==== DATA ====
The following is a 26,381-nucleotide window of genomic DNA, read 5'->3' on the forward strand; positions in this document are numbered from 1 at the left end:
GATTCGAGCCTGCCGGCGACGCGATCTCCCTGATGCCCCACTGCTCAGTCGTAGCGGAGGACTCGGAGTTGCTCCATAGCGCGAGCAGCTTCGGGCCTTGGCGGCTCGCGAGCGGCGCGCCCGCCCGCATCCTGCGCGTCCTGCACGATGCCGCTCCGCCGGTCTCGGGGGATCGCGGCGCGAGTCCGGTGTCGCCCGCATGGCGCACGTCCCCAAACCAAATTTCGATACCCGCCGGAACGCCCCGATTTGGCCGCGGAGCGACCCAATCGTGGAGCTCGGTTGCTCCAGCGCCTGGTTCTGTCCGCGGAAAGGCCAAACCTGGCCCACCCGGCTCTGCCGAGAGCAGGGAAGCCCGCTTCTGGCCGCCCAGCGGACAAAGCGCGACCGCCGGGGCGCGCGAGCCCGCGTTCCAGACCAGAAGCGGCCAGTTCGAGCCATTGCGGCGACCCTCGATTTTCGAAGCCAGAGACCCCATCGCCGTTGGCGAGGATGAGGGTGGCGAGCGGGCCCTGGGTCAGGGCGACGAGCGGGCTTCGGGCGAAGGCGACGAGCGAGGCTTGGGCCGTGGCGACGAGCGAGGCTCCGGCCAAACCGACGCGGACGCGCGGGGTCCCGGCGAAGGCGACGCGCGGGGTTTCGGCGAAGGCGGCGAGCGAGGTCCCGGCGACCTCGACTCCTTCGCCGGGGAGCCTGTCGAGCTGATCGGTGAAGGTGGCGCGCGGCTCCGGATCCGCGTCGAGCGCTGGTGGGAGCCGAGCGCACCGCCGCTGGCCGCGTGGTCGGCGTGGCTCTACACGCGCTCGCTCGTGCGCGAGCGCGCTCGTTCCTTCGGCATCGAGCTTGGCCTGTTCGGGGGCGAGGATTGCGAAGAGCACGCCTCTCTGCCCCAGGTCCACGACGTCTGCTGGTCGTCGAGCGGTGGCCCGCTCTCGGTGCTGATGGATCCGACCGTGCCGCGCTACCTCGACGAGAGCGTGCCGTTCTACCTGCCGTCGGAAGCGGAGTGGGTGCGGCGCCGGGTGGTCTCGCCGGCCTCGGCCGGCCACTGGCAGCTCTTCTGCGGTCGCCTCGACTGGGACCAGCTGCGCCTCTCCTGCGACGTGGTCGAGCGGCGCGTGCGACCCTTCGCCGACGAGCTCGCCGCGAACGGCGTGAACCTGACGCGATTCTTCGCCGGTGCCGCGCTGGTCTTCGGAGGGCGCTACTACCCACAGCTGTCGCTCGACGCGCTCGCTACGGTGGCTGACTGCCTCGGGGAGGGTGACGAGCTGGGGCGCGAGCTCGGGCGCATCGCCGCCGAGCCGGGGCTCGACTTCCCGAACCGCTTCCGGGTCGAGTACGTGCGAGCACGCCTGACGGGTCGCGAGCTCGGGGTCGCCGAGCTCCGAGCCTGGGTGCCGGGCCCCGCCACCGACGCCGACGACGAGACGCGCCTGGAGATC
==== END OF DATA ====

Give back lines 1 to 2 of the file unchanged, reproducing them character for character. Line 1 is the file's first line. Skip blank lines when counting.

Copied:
The following is a 26,381-nucleotide window of genomic DNA, read 5'->3' on the forward strand; positions in this document are numbered from 1 at the left end:
GATTCGAGCCTGCCGGCGACGCGATCTCCCTGATGCCCCACTGCTCAGTCGTAGCGGAGGACTCGGAGTTGCTCCATAGCGCGAGCAGCTTCGGGCCTTGGCGGCTCGCGAGCGGCGCGCCCGCCCGCATCCTGCGCGTCCTGCACGATGCCGCTCCGCCGGTCTCGGGGGATCGCGGCGCGAGTCCGGTGTCGCCCGCATGGCGCACGTCCCCAAACCAAATTTCGATACCCGCCGGAACGCCCCGATTTGGCCGCGGAGCGACCCAATCGTGGAGCTCGGTTGCTCCAGCGCCTGGTTCTGTCCGCGGAAAGGCCAAACCTGGCCCACCCGGCTCTGCCGAGAGCAGGGAAGCCCGCTTCTGGCCGCCCAGCGGACAAAGCGCGACCGCCGGGGCGCGCGAGCCCGCGTTCCAGACCAGAAGCGGCCAGTTCGAGCCATTGCGGCGACCCTCGATTTTCGAAGCCAGAGACCCCATCGCCGTTGGCGAGGATGAGGGTGGCGAGCGGGCCCTGGGTCAGGGCGACGAGCGGGCTTCGGGCGAAGGCGACGAGCGAGGCTTGGGCCGTGGCGACGAGCGAGGCTCCGGCCAAACCGACGCGGACGCGCGGGGTCCCGGCGAAGGCGACGCGCGGGGTTTCGGCGAAGGCGGCGAGCGAGGTCCCGGCGACCTCGACTCCTTCGCCGGGGAGCCTGTCGAGCTGATCGGTGAAGGTGGCGCGCGGCTCCGGATCCGCGTCGAGCGCTGGTGGGAGCCGAGCGCACCGCCGCTGGCCGCGTGGTCGGCGTGGCTCTACACGCGCTCGCTCGTGCGCGAGCGCGCTCGTTCCTTCGGCATCGAGCTTGGCCTGTTCGGGGGCGAGGATTGCGAAGAGCACGCCTCTCTGCCCCAGGTCCACGACGTCTGCTGGTCGTCGAGCGGTGGCCCGCTCTCGGTGCTGATGGATCCGACCGTGCCGCGCTACCTCGACGAGAGCGTGCCGTTCTACCTGCCGTCGGAAGCGGAGTGGGTGCGGCGCCGGGTGGTCTCGCCGGCCTCGGCCGGCCACTGGCAGCTCTTCTGCGGTCGCCTCGACTGGGACCAGCTGCGCCTCTCCTGCGACGTGGTCGAGCGGCGCGTGCGACCCTTCGCCGACGAGCTCGCCGCGAACGGCGTGAACCTGACGCGATTCTTCGCCGGTGCCGCGCTGGTCTTCGGAGGGCGCTACTACCCACAGCTGTCGCTCGACGCGCTCGCTACGGTGGCTGACTGCCTCGGGGAGGGTGACGAGCTGGGGCGCGAGCTCGGGCGCATCGCCGCCGAGCCGGGGCTCGACTTCCCGAACCGCTTCCGGGTCGAGTACGTGCGAGCACGCCTGACGGGTCGCGAGCTCGGGGTCGCCGAGCTCCGAGCCTGGGTGCCGGGCCCCGCCACCGACGCCGACGACGAGACGCGCCTGGAGATC